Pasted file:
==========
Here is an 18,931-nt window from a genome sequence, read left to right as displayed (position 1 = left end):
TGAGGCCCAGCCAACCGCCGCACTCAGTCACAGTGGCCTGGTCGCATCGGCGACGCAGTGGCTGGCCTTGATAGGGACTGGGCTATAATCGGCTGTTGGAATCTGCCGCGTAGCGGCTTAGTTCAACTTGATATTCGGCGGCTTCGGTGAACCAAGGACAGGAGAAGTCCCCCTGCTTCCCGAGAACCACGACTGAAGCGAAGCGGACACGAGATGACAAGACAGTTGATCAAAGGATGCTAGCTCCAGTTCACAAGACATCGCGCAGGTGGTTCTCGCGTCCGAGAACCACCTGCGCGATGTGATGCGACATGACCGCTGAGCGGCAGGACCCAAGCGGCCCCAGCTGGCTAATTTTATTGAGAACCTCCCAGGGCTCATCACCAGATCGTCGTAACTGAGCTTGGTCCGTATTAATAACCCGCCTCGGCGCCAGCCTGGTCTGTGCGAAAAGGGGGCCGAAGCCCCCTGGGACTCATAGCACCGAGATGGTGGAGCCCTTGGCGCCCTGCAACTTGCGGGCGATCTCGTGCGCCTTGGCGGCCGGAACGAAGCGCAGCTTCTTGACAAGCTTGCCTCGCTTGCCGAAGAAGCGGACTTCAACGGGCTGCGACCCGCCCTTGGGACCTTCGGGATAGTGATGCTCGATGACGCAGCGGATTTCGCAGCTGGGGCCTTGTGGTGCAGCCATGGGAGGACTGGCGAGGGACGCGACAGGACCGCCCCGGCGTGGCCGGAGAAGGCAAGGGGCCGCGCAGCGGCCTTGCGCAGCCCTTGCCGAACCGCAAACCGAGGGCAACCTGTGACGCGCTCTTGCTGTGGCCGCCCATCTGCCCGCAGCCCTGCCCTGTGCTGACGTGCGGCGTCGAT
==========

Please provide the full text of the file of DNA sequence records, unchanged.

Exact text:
Here is an 18,931-nt window from a genome sequence, read left to right as displayed (position 1 = left end):
TGAGGCCCAGCCAACCGCCGCACTCAGTCACAGTGGCCTGGTCGCATCGGCGACGCAGTGGCTGGCCTTGATAGGGACTGGGCTATAATCGGCTGTTGGAATCTGCCGCGTAGCGGCTTAGTTCAACTTGATATTCGGCGGCTTCGGTGAACCAAGGACAGGAGAAGTCCCCCTGCTTCCCGAGAACCACGACTGAAGCGAAGCGGACACGAGATGACAAGACAGTTGATCAAAGGATGCTAGCTCCAGTTCACAAGACATCGCGCAGGTGGTTCTCGCGTCCGAGAACCACCTGCGCGATGTGATGCGACATGACCGCTGAGCGGCAGGACCCAAGCGGCCCCAGCTGGCTAATTTTATTGAGAACCTCCCAGGGCTCATCACCAGATCGTCGTAACTGAGCTTGGTCCGTATTAATAACCCGCCTCGGCGCCAGCCTGGTCTGTGCGAAAAGGGGGCCGAAGCCCCCTGGGACTCATAGCACCGAGATGGTGGAGCCCTTGGCGCCCTGCAACTTGCGGGCGATCTCGTGCGCCTTGGCGGCCGGAACGAAGCGCAGCTTCTTGACAAGCTTGCCTCGCTTGCCGAAGAAGCGGACTTCAACGGGCTGCGACCCGCCCTTGGGACCTTCGGGATAGTGATGCTCGATGACGCAGCGGATTTCGCAGCTGGGGCCTTGTGGTGCAGCCATGGGAGGACTGGCGAGGGACGCGACAGGACCGCCCCGGCGTGGCCGGAGAAGGCAAGGGGCCGCGCAGCGGCCTTGCGCAGCCCTTGCCGAACCGCAAACCGAGGGCAACCTGTGACGCGCTCTTGCTGTGGCCGCCCATCTGCCCGCAGCCCTGCCCTGTGCTGACGTGCGGCGTCGAT